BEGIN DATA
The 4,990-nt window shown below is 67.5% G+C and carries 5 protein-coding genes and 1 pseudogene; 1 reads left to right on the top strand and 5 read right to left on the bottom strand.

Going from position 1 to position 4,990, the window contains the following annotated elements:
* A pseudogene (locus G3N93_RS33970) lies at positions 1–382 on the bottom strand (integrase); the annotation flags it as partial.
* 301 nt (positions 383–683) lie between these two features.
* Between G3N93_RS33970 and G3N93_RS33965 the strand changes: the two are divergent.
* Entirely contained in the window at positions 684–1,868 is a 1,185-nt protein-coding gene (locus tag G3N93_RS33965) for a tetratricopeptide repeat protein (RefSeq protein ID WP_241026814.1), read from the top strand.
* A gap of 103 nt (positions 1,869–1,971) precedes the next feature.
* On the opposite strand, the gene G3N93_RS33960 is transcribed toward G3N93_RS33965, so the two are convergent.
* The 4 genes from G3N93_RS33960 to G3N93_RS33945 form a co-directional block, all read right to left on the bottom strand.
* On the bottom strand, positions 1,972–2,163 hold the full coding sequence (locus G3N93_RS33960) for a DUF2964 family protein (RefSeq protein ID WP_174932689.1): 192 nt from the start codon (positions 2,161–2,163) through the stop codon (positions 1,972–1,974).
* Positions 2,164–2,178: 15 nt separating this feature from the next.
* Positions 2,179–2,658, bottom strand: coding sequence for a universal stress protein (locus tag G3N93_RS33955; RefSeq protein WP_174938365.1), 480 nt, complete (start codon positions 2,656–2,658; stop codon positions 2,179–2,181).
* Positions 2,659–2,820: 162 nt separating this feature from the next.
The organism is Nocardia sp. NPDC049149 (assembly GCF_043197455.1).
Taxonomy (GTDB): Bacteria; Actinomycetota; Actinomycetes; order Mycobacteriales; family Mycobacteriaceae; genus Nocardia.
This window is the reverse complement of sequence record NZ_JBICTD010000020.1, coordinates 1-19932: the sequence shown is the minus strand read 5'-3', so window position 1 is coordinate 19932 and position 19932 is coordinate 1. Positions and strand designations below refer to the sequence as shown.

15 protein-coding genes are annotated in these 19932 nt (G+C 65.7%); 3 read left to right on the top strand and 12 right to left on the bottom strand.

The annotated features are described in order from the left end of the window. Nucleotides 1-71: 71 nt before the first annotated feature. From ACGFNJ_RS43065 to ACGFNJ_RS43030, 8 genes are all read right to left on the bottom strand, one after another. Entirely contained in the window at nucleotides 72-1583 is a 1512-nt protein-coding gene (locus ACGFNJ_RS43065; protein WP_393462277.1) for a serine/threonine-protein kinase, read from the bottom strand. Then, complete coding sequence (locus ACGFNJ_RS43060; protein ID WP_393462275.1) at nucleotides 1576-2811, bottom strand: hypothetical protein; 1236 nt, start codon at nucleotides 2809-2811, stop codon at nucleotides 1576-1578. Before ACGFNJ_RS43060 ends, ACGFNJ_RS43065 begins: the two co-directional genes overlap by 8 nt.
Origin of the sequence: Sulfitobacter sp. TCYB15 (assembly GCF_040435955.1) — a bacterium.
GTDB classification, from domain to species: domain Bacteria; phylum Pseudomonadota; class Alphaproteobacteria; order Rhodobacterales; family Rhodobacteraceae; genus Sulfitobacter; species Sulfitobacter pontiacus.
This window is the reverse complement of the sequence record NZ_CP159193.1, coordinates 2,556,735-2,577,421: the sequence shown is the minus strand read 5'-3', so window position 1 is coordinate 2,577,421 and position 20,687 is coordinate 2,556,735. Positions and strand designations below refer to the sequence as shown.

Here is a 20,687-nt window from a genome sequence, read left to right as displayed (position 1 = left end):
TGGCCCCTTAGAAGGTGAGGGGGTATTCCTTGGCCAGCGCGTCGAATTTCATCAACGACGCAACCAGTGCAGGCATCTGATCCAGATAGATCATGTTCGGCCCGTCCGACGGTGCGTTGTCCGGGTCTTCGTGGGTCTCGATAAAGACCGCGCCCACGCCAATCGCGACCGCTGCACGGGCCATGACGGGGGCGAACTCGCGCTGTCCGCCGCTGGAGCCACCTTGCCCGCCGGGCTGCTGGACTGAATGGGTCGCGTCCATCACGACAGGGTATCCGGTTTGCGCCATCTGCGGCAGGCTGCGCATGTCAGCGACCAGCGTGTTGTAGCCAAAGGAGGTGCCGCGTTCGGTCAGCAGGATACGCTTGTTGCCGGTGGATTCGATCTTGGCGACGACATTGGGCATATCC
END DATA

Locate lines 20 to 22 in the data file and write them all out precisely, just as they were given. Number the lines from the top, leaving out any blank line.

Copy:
GTDB classification, from domain to species: domain Bacteria; phylum Pseudomonadota; class Alphaproteobacteria; order Rhodobacterales; family Rhodobacteraceae; genus Sulfitobacter; species Sulfitobacter pontiacus.
This window is the reverse complement of the sequence record NZ_CP159193.1, coordinates 2,556,735-2,577,421: the sequence shown is the minus strand read 5'-3', so window position 1 is coordinate 2,577,421 and position 20,687 is coordinate 2,556,735. Positions and strand designations below refer to the sequence as shown.

Here is a 20,687-nt window from a genome sequence, read left to right as displayed (position 1 = left end):